Elected officials fail to represent

Elected officials fail to represent If an 800-pound gorilla actually existed, it might represent the uneasily plausible political belief that with regard to big-picture economics and long-term issues of war and peace, the average person has almost no influence. But the 400-pound version in the room is real, and to me represents the pretty obvious […]

Time right to lift sanctions on Myanmar

The release of pro-democracy leader Aung San Suu Kyi from the house arrest to which she has been subject since 2003 is rightfully celebrated as a small step toward a freer and more open society in Burma. The Southeast Asian country was renamed Myanmar by the military junta that has ruled the country ruthlessly since […]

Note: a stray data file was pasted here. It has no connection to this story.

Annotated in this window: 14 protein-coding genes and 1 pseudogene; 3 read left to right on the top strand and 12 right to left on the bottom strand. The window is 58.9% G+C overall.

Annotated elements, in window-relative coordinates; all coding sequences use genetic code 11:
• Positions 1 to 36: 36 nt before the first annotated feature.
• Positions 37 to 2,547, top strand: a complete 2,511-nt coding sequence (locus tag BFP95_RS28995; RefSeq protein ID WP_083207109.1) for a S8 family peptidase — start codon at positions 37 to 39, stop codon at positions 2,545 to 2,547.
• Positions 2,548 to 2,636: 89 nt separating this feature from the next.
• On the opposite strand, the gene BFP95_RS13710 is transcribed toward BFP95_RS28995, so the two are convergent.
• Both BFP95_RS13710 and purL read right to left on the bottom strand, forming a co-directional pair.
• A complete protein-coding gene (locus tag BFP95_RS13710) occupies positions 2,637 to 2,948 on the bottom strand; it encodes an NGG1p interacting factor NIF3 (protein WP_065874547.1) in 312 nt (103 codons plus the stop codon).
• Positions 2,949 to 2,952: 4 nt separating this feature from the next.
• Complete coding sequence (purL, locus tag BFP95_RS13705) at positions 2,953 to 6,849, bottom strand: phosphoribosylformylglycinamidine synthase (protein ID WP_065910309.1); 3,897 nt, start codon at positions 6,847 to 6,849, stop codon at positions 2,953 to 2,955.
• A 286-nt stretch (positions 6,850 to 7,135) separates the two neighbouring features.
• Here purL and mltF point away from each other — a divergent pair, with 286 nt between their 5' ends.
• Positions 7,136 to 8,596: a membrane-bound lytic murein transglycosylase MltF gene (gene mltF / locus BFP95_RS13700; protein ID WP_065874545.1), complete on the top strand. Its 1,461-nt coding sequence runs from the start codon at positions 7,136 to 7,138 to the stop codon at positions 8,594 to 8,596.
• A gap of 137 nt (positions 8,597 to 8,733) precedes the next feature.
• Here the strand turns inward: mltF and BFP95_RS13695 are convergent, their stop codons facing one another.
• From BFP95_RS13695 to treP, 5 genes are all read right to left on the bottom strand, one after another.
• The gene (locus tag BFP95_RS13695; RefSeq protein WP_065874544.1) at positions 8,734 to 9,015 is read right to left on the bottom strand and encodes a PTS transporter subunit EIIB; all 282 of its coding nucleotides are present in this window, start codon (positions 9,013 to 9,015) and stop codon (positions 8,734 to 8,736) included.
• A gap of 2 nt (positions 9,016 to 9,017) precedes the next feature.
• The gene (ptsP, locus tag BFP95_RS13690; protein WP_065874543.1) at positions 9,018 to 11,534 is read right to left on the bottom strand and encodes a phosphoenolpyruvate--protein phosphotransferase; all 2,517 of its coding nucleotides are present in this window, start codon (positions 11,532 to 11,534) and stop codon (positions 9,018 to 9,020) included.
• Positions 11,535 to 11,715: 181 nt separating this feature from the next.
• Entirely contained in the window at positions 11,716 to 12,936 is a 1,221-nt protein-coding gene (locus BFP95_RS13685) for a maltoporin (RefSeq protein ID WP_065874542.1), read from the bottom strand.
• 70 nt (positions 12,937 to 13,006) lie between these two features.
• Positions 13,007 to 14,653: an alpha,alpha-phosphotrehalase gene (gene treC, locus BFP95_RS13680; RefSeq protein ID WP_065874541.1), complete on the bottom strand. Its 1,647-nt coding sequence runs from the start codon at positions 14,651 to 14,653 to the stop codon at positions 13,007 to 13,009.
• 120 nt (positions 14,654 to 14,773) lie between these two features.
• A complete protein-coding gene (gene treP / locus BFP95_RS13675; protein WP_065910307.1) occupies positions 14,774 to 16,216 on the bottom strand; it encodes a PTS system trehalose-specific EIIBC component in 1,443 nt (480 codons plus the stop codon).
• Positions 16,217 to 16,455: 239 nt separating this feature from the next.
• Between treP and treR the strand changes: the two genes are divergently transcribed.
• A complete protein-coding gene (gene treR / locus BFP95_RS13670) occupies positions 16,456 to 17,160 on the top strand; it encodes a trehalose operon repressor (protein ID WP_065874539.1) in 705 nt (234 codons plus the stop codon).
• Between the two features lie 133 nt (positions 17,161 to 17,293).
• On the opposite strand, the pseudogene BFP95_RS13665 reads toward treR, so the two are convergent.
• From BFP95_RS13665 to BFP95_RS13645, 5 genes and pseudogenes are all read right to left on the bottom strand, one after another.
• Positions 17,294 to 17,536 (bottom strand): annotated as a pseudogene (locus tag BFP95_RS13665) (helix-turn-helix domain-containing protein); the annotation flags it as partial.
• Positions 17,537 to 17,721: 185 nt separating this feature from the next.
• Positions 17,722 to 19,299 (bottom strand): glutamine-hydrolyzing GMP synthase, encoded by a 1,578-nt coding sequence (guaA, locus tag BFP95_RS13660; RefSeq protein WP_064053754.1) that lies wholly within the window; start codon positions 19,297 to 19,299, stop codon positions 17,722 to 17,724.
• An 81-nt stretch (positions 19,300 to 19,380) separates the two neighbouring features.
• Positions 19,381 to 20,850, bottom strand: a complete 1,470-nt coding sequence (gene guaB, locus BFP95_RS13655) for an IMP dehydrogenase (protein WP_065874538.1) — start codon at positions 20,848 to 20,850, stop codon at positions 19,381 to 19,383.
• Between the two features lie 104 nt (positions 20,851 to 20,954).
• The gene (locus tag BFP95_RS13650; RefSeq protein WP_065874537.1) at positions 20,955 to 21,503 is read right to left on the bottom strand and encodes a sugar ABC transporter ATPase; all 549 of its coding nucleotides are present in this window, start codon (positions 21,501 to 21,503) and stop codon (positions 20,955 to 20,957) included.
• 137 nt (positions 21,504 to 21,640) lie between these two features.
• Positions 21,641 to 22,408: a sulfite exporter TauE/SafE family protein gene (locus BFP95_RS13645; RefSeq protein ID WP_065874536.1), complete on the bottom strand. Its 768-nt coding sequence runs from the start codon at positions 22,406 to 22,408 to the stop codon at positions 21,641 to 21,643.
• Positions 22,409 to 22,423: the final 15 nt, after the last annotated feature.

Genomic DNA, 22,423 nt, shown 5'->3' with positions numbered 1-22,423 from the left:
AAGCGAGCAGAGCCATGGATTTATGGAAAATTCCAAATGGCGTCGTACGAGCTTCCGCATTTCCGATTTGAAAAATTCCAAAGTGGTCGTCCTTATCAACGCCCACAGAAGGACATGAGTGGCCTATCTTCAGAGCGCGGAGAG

Taxes not cover charge for Democracy

Freedom New Mexico Imagine opening your newspaper or Web browser and seeing the following headline: “Supreme Court declares income tax unconstitutional.” It probably seems farfetched, but America’s court of last resort dropped this very bombshell in 1895. The legal battle represents just one chapter in the story of the federal income tax, which began in […]

Regime can’t silence Burma protests forever

By Freedom New Mexico Senior Burmese general Than Shwe did deign to meet Tuesday with United Nations special envoy Ibrahim Gambari after giving him the cold shoulder for days, but he met from a position of relative strength. No public comments were made. The democracy movement in Burma seems to have been defeated, at least […]